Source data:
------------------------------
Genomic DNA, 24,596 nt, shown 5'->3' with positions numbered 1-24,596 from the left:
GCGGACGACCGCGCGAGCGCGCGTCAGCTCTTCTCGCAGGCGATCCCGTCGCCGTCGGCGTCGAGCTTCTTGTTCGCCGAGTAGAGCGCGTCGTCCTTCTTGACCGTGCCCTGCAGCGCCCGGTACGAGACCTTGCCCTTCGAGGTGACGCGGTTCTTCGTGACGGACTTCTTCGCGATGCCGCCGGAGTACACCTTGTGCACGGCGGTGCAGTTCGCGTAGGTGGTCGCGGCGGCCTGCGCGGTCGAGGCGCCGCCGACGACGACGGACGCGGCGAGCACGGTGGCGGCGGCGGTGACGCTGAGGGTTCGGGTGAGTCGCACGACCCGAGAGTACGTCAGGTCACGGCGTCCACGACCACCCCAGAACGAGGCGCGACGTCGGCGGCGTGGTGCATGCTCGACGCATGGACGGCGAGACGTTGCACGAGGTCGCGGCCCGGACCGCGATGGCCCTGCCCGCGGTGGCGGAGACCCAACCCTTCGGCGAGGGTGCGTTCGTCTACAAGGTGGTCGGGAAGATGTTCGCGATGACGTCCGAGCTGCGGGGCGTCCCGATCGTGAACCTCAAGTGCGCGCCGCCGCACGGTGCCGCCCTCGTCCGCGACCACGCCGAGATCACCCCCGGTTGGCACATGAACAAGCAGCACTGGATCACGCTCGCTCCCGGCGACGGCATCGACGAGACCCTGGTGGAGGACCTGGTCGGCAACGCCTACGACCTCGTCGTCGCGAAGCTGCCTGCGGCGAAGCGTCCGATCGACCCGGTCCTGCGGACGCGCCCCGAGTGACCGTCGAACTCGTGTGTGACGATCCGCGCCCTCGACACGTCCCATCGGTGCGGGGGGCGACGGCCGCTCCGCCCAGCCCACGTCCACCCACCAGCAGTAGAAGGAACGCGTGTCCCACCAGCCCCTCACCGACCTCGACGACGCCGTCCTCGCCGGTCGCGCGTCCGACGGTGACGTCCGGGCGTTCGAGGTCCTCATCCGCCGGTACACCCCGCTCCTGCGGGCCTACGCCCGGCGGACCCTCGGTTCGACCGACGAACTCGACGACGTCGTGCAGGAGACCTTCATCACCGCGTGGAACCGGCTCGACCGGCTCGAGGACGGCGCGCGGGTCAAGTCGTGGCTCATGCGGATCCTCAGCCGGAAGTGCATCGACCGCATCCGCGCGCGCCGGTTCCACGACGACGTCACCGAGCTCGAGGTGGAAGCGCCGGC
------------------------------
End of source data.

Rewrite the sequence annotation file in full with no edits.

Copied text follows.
Genomic DNA, 24,596 nt, shown 5'->3' with positions numbered 1-24,596 from the left:
GCGGACGACCGCGCGAGCGCGCGTCAGCTCTTCTCGCAGGCGATCCCGTCGCCGTCGGCGTCGAGCTTCTTGTTCGCCGAGTAGAGCGCGTCGTCCTTCTTGACCGTGCCCTGCAGCGCCCGGTACGAGACCTTGCCCTTCGAGGTGACGCGGTTCTTCGTGACGGACTTCTTCGCGATGCCGCCGGAGTACACCTTGTGCACGGCGGTGCAGTTCGCGTAGGTGGTCGCGGCGGCCTGCGCGGTCGAGGCGCCGCCGACGACGACGGACGCGGCGAGCACGGTGGCGGCGGCGGTGACGCTGAGGGTTCGGGTGAGTCGCACGACCCGAGAGTACGTCAGGTCACGGCGTCCACGACCACCCCAGAACGAGGCGCGACGTCGGCGGCGTGGTGCATGCTCGACGCATGGACGGCGAGACGTTGCACGAGGTCGCGGCCCGGACCGCGATGGCCCTGCCCGCGGTGGCGGAGACCCAACCCTTCGGCGAGGGTGCGTTCGTCTACAAGGTGGTCGGGAAGATGTTCGCGATGACGTCCGAGCTGCGGGGCGTCCCGATCGTGAACCTCAAGTGCGCGCCGCCGCACGGTGCCGCCCTCGTCCGCGACCACGCCGAGATCACCCCCGGTTGGCACATGAACAAGCAGCACTGGATCACGCTCGCTCCCGGCGACGGCATCGACGAGACCCTGGTGGAGGACCTGGTCGGCAACGCCTACGACCTCGTCGTCGCGAAGCTGCCTGCGGCGAAGCGTCCGATCGACCCGGTCCTGCGGACGCGCCCCGAGTGACCGTCGAACTCGTGTGTGACGATCCGCGCCCTCGACACGTCCCATCGGTGCGGGGGGCGACGGCCGCTCCGCCCAGCCCACGTCCACCCACCAGCAGTAGAAGGAACGCGTGTCCCACCAGCCCCTCACCGACCTCGACGACGCCGTCCTCGCCGGTCGCGCGTCCGACGGTGACGTCCGGGCGTTCGAGGTCCTCATCCGCCGGTACACCCCGCTCCTGCGGGCCTACGCCCGGCGGACCCTCGGTTCGACCGACGAACTCGACGACGTCGTGCAGGAGACCTTCATCACCGCGTGGAACCGGCTCGACCGGCTCGAGGACGGCGCGCGGGTCAAGTCGTGGCTCATGCGGATCCTCAGCCGGAAGTGCATCGACCGCATCCGCGCGCGCCGGTTCCACGACGACGTCACCGAGCTCGAGGTGGAAGCGCCGGC